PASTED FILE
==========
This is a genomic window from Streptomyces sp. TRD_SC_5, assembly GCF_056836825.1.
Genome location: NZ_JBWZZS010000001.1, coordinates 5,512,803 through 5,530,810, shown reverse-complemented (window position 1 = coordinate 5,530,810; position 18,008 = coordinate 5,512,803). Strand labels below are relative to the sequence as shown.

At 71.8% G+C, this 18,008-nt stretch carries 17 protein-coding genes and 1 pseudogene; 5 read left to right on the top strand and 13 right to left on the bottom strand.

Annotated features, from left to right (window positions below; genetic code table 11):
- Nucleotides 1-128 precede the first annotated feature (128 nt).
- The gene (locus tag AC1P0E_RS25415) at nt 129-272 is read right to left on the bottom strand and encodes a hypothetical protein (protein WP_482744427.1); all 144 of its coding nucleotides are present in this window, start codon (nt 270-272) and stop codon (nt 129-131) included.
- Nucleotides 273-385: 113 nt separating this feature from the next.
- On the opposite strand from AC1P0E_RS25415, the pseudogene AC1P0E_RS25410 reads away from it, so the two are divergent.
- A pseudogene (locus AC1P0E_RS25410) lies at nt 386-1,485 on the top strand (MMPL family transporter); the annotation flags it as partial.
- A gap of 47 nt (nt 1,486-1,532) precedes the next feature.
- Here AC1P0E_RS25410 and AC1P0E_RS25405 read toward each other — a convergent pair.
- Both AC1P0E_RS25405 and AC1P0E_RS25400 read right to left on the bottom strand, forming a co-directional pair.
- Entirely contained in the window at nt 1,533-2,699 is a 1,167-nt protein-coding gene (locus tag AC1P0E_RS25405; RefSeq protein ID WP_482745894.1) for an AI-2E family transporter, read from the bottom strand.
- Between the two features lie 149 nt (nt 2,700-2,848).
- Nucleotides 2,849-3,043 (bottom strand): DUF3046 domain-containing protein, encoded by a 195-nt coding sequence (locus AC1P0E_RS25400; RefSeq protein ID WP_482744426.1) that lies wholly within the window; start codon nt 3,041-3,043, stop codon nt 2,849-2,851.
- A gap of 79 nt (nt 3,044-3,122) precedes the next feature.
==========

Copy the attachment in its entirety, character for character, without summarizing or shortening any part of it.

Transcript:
This is a genomic window from Streptomyces sp. TRD_SC_5, assembly GCF_056836825.1.
Genome location: NZ_JBWZZS010000001.1, coordinates 5,512,803 through 5,530,810, shown reverse-complemented (window position 1 = coordinate 5,530,810; position 18,008 = coordinate 5,512,803). Strand labels below are relative to the sequence as shown.

At 71.8% G+C, this 18,008-nt stretch carries 17 protein-coding genes and 1 pseudogene; 5 read left to right on the top strand and 13 right to left on the bottom strand.

Annotated features, from left to right (window positions below; genetic code table 11):
- Nucleotides 1-128 precede the first annotated feature (128 nt).
- The gene (locus tag AC1P0E_RS25415) at nt 129-272 is read right to left on the bottom strand and encodes a hypothetical protein (protein WP_482744427.1); all 144 of its coding nucleotides are present in this window, start codon (nt 270-272) and stop codon (nt 129-131) included.
- Nucleotides 273-385: 113 nt separating this feature from the next.
- On the opposite strand from AC1P0E_RS25415, the pseudogene AC1P0E_RS25410 reads away from it, so the two are divergent.
- A pseudogene (locus AC1P0E_RS25410) lies at nt 386-1,485 on the top strand (MMPL family transporter); the annotation flags it as partial.
- A gap of 47 nt (nt 1,486-1,532) precedes the next feature.
- Here AC1P0E_RS25410 and AC1P0E_RS25405 read toward each other — a convergent pair.
- Both AC1P0E_RS25405 and AC1P0E_RS25400 read right to left on the bottom strand, forming a co-directional pair.
- Entirely contained in the window at nt 1,533-2,699 is a 1,167-nt protein-coding gene (locus tag AC1P0E_RS25405; RefSeq protein ID WP_482745894.1) for an AI-2E family transporter, read from the bottom strand.
- Between the two features lie 149 nt (nt 2,700-2,848).
- Nucleotides 2,849-3,043 (bottom strand): DUF3046 domain-containing protein, encoded by a 195-nt coding sequence (locus AC1P0E_RS25400; RefSeq protein ID WP_482744426.1) that lies wholly within the window; start codon nt 3,041-3,043, stop codon nt 2,849-2,851.
- A gap of 79 nt (nt 3,044-3,122) precedes the next feature.